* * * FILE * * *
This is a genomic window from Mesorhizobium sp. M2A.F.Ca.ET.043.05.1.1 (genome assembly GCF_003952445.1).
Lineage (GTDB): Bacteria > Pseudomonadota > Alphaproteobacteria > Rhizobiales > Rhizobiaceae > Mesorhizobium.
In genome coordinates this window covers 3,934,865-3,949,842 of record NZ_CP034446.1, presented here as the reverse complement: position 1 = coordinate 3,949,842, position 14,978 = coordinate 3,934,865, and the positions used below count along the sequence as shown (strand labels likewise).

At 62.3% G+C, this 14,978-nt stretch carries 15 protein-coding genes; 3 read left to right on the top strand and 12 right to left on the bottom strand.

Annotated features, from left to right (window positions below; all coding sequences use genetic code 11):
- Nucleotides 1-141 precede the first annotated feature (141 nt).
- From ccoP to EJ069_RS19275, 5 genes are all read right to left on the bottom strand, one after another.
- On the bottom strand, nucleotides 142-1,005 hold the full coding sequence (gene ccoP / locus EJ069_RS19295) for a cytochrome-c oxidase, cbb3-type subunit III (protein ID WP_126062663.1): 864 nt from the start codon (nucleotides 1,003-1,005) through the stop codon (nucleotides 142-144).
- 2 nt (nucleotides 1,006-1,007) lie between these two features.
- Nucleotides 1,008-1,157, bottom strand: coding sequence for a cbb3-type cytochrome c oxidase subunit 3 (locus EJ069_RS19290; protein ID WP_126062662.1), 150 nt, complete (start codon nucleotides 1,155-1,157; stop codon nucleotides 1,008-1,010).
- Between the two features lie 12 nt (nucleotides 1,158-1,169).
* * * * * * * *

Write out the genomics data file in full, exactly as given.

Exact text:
This is a genomic window from Mesorhizobium sp. M2A.F.Ca.ET.043.05.1.1 (genome assembly GCF_003952445.1).
Lineage (GTDB): Bacteria > Pseudomonadota > Alphaproteobacteria > Rhizobiales > Rhizobiaceae > Mesorhizobium.
In genome coordinates this window covers 3,934,865-3,949,842 of record NZ_CP034446.1, presented here as the reverse complement: position 1 = coordinate 3,949,842, position 14,978 = coordinate 3,934,865, and the positions used below count along the sequence as shown (strand labels likewise).

At 62.3% G+C, this 14,978-nt stretch carries 15 protein-coding genes; 3 read left to right on the top strand and 12 right to left on the bottom strand.

Annotated features, from left to right (window positions below; all coding sequences use genetic code 11):
- Nucleotides 1-141 precede the first annotated feature (141 nt).
- From ccoP to EJ069_RS19275, 5 genes are all read right to left on the bottom strand, one after another.
- On the bottom strand, nucleotides 142-1,005 hold the full coding sequence (gene ccoP / locus EJ069_RS19295) for a cytochrome-c oxidase, cbb3-type subunit III (protein ID WP_126062663.1): 864 nt from the start codon (nucleotides 1,003-1,005) through the stop codon (nucleotides 142-144).
- 2 nt (nucleotides 1,006-1,007) lie between these two features.
- Nucleotides 1,008-1,157, bottom strand: coding sequence for a cbb3-type cytochrome c oxidase subunit 3 (locus EJ069_RS19290; protein ID WP_126062662.1), 150 nt, complete (start codon nucleotides 1,155-1,157; stop codon nucleotides 1,008-1,010).
- Between the two features lie 12 nt (nucleotides 1,158-1,169).